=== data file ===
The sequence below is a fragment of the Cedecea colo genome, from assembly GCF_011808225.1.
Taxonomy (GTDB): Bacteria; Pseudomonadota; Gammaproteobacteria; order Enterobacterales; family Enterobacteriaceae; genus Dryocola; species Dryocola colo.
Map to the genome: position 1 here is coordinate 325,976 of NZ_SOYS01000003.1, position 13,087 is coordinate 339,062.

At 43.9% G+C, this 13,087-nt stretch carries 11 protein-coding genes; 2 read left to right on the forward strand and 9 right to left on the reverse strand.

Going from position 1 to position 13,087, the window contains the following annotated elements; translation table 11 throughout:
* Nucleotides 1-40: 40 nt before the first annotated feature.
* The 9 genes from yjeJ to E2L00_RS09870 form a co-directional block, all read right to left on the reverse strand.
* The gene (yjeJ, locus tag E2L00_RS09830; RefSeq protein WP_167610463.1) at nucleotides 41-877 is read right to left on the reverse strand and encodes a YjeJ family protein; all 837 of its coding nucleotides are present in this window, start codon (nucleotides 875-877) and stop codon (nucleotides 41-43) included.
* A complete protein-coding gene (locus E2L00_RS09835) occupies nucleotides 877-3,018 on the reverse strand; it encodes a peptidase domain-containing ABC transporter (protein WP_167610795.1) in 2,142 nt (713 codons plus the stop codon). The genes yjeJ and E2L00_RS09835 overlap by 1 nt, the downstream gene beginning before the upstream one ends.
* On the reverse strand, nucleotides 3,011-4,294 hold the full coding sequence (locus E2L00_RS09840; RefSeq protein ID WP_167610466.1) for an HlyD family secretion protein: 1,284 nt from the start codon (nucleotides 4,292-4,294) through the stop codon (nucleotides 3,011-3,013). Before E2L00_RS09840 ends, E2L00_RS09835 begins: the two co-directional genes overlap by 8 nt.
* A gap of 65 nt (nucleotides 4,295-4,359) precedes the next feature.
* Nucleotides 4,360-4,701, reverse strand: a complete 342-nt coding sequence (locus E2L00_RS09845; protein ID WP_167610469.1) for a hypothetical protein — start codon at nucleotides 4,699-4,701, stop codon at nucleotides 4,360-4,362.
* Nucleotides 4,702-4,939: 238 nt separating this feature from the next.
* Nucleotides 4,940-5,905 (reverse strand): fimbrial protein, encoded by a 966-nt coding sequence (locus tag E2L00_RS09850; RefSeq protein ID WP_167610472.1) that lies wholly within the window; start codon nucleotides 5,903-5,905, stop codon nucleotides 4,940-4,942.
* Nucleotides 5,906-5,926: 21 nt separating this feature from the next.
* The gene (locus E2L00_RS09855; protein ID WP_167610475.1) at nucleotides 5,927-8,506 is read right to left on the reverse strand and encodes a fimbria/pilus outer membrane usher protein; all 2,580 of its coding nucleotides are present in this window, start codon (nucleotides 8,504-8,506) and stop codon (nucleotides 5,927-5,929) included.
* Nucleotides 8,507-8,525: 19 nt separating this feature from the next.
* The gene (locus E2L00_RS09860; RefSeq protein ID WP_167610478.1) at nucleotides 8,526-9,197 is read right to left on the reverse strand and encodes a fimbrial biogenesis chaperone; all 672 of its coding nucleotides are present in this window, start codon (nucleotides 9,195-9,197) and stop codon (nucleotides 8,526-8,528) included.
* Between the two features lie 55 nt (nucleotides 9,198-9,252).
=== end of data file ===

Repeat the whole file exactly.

The sequence below is a fragment of the Cedecea colo genome, from assembly GCF_011808225.1.
Taxonomy (GTDB): Bacteria; Pseudomonadota; Gammaproteobacteria; order Enterobacterales; family Enterobacteriaceae; genus Dryocola; species Dryocola colo.
Map to the genome: position 1 here is coordinate 325,976 of NZ_SOYS01000003.1, position 13,087 is coordinate 339,062.

At 43.9% G+C, this 13,087-nt stretch carries 11 protein-coding genes; 2 read left to right on the forward strand and 9 right to left on the reverse strand.

Going from position 1 to position 13,087, the window contains the following annotated elements; translation table 11 throughout:
* Nucleotides 1-40: 40 nt before the first annotated feature.
* The 9 genes from yjeJ to E2L00_RS09870 form a co-directional block, all read right to left on the reverse strand.
* The gene (yjeJ, locus tag E2L00_RS09830; RefSeq protein WP_167610463.1) at nucleotides 41-877 is read right to left on the reverse strand and encodes a YjeJ family protein; all 837 of its coding nucleotides are present in this window, start codon (nucleotides 875-877) and stop codon (nucleotides 41-43) included.
* A complete protein-coding gene (locus E2L00_RS09835) occupies nucleotides 877-3,018 on the reverse strand; it encodes a peptidase domain-containing ABC transporter (protein WP_167610795.1) in 2,142 nt (713 codons plus the stop codon). The genes yjeJ and E2L00_RS09835 overlap by 1 nt, the downstream gene beginning before the upstream one ends.
* On the reverse strand, nucleotides 3,011-4,294 hold the full coding sequence (locus E2L00_RS09840; RefSeq protein ID WP_167610466.1) for an HlyD family secretion protein: 1,284 nt from the start codon (nucleotides 4,292-4,294) through the stop codon (nucleotides 3,011-3,013). Before E2L00_RS09840 ends, E2L00_RS09835 begins: the two co-directional genes overlap by 8 nt.
* A gap of 65 nt (nucleotides 4,295-4,359) precedes the next feature.
* Nucleotides 4,360-4,701, reverse strand: a complete 342-nt coding sequence (locus E2L00_RS09845; protein ID WP_167610469.1) for a hypothetical protein — start codon at nucleotides 4,699-4,701, stop codon at nucleotides 4,360-4,362.
* Nucleotides 4,702-4,939: 238 nt separating this feature from the next.
* Nucleotides 4,940-5,905 (reverse strand): fimbrial protein, encoded by a 966-nt coding sequence (locus tag E2L00_RS09850; RefSeq protein ID WP_167610472.1) that lies wholly within the window; start codon nucleotides 5,903-5,905, stop codon nucleotides 4,940-4,942.
* Nucleotides 5,906-5,926: 21 nt separating this feature from the next.
* The gene (locus E2L00_RS09855; protein ID WP_167610475.1) at nucleotides 5,927-8,506 is read right to left on the reverse strand and encodes a fimbria/pilus outer membrane usher protein; all 2,580 of its coding nucleotides are present in this window, start codon (nucleotides 8,504-8,506) and stop codon (nucleotides 5,927-5,929) included.
* Nucleotides 8,507-8,525: 19 nt separating this feature from the next.
* The gene (locus E2L00_RS09860; RefSeq protein ID WP_167610478.1) at nucleotides 8,526-9,197 is read right to left on the reverse strand and encodes a fimbrial biogenesis chaperone; all 672 of its coding nucleotides are present in this window, start codon (nucleotides 9,195-9,197) and stop codon (nucleotides 8,526-8,528) included.
* Between the two features lie 55 nt (nucleotides 9,198-9,252).